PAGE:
How to Earn a Living Doing What you Love: Singing & Music

How to Earn a Living Doing What you Love: Singing & MusicEarning a living from music is a singer’s dream, but only becomes reality for a select few. Increase your chances -says Candy Rose.

What’s the key to transforming your talent into profit? I can’t claim to have ‘made it big’ or be a superstar, but my work has been featured on compilations, played on radio in the UK, U.S., and mainland Europe, and generated a significant fan base.

This has given me some insight into what it takes to monetize my voice.

Throughout this article, I’m going to share some of my tips for success. I would like to stress that I wouldn’t encourage anyone to immediately give up their day job in order to pursue music; it’s just good to chase dreams, but not at the expense of your other options.


Tip 1: Know Your Audience

Nowadays, there are so many different media that can help an artist to get heard that it’s difficult to know which one to choose. The key to picking the option that will generate the most new listeners is to know your audience. Fans of different genres like to be reached in different ways, and there is even variation within the fan bases of each genre and sub-genre. Do your research, and do it thoroughly. Find out all about your fans, and attempt to gauge how they like to be reached.


Tip 2: Getting Featured On Compilations

Appearing on a compilation can be a good way of helping to popularize your music, and can also gain you royalties. The staff at online music hosting platforms frequently recommend songs by users to A&Rs, who put them forward for compilations. A&Rs also routinely scour platforms like SoundCloud and ReverbNation for potential compilation inclusions. This means that if your song stands out from the crowd, it’s likely to get picked up. The popularity of the track and number of times it’s played and downloaded is also likely to have an influence. When I’ve had music included on compilations in the past, there wasn’t any magic formula; I just ensured that my songs were spread far and wide, and that they were suitably unique and differentiated from the other artists out there.


Tip 3: Leverage Digital Platforms

The Internet is your friend, and the more sites and online music stores you can get your songs included in, the higher the chance of influential people hearing them. Obviously, there are too many options for you to use them all though, so apply the same methodology described in Tip 1: find out about your audience, and learn which digital platforms they use. R&B singer Kehlani managed to leverage the strong urban music following on SoundCloud to gain viral success, whereas emo bands like the Arctic Monkeys and Test Icicles gained recognition on MySpace back in the days when it was every emo kid’s favorite hangout. It’s just a matter of using the platform that your genre and individual sound are best suited to.


Tip 4: Don’t Wait For A Label To Sign You

Its 2016 – artists no longer need to rely on getting signed to make their mark on the world! We’re fortunate to live in an era where technology has opened doors we couldn’t even envision ever existing 10 years ago. Sure, being signed definitely won’t hurt your progress so long as you’re careful with any contracts that need signing and always read the small print. But they aren’t essential, and it is possible to make it as an independent artist without their help.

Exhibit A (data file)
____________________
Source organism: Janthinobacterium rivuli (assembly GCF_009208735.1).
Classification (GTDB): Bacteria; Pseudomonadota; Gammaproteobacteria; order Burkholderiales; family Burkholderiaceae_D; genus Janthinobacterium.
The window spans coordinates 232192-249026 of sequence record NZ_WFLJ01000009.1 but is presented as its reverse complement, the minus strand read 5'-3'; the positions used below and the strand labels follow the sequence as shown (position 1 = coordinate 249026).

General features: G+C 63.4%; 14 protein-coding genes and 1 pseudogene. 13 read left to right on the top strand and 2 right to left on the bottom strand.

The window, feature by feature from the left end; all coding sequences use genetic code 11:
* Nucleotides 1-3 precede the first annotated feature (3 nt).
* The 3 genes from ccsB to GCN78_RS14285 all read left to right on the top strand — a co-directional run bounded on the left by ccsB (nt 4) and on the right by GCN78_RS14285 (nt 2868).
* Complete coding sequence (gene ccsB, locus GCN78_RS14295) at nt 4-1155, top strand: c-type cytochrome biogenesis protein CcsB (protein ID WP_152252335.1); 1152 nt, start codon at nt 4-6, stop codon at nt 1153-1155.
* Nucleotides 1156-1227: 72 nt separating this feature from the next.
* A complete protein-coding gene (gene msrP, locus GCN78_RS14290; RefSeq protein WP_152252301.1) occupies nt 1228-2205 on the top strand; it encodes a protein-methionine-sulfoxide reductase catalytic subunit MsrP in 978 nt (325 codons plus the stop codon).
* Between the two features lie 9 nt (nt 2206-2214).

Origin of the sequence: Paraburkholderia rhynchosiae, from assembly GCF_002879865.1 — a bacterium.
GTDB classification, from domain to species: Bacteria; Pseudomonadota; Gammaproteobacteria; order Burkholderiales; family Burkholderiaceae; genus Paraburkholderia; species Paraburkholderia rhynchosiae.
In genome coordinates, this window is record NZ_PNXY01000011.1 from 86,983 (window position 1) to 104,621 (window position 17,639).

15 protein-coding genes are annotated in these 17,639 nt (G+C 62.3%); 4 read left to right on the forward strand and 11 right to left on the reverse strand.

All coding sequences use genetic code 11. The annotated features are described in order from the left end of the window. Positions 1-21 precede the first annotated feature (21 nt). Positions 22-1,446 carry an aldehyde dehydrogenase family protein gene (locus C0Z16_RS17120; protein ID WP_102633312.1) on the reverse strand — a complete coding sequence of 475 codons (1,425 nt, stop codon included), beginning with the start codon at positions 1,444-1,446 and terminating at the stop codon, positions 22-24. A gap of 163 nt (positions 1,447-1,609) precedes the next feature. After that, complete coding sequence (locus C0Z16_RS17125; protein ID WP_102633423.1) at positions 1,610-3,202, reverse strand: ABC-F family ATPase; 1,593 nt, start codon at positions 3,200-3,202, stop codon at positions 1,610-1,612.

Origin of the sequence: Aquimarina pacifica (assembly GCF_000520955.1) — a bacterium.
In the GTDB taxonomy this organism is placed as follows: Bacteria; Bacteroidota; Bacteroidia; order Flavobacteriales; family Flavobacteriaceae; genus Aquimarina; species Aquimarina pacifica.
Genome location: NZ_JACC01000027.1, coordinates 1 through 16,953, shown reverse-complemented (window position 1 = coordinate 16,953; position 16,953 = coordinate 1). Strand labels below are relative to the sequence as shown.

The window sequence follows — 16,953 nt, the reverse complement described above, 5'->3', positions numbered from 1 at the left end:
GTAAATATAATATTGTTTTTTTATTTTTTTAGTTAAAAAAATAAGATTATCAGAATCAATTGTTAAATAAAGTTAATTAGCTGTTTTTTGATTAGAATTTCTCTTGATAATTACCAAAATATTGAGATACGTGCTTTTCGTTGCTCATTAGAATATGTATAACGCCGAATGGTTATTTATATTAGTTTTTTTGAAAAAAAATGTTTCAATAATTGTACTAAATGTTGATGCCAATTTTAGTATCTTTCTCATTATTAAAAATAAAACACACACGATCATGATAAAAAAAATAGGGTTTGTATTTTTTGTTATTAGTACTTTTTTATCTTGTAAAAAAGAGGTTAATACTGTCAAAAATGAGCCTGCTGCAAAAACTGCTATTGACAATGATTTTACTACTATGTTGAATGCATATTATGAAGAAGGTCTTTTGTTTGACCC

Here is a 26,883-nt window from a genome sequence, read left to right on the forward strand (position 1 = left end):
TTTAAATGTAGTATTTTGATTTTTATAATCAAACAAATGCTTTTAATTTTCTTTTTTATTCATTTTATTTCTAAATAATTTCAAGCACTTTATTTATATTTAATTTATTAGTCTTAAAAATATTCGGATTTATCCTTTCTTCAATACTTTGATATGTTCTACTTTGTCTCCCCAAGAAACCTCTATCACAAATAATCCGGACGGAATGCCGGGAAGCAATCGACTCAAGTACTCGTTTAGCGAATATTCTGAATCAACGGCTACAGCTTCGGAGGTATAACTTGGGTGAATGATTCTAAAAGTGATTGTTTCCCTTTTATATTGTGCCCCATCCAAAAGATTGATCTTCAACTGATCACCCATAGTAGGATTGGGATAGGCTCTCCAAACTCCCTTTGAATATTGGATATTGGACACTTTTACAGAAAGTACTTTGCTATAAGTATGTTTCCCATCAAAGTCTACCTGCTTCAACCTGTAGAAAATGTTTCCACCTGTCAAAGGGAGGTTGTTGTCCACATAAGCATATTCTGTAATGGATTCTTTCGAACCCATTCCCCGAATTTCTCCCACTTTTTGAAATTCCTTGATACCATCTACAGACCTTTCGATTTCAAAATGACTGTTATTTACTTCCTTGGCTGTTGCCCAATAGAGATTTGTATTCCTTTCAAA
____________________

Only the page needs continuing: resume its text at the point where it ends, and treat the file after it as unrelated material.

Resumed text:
Tip 5: Don’t Limit Your Fan Base To A Specific Location

Some singers are tempted to focus solely upon hometown fame, which is very restrictive. Why think local when there’s a whole world out there, many of whom are looking for fresh new talent to listen to? Create fan bases in as many different places as possible. You never know, you might end up being unknown at home, but a huge sensation in Cameroon or Kazakhstan. British artist Sami Yusuf was failing to gain significant recognition in the UK, so he targeted himself towards the Arabic world, and is now one of the biggest names there. Similarly, fellow Brit Charlie Winston failed to wow British audiences with his style of singing, so aimed at the French market instead. He ended up having a top-10 album.


Tip 6: Work At Your Relationship With Your Fans

Having a fan base is a bit like being in a romantic relationship: you need to expend time and effort in order to help things to progress. Show your fans love and cater to their needs, and in return, they will help to spread the word about your music. This should hopefully eventually translate into sales. I liaise with my fans on Twitter and Facebook, answering questions and providing information about new releases. This ensures that they feel valued, and secures their loyalty.


Tip 7: Connect With Your Fans In Person

The Internet isn’t the only place you can expand your fan base; get self out there and participate in as many events as possible. A gig is a more memorable experience than listening to a song at home, and provides fans with an intimate connection to an artist. Always be sure to let the audience know what your latest release is, where they can get it, and how to follow your progress online so that you can convert them from one-time listeners to long-term fans.

Candy Rose

Find out more about Candy Rose by visiting her Website. She has been heralded as the next big thing in British popular music, and received critical acclaim on both sides of the Atlantic. NME described her as ‘fizzling eclectic girly pop’ and BBC reporter Kate Russell has complimented her on being a ‘very talented singer’. She also has a forthcoming gig on August 18th at O2 Islington in London. Follow her on Twitter @icandyrose or connect with her on Facebook.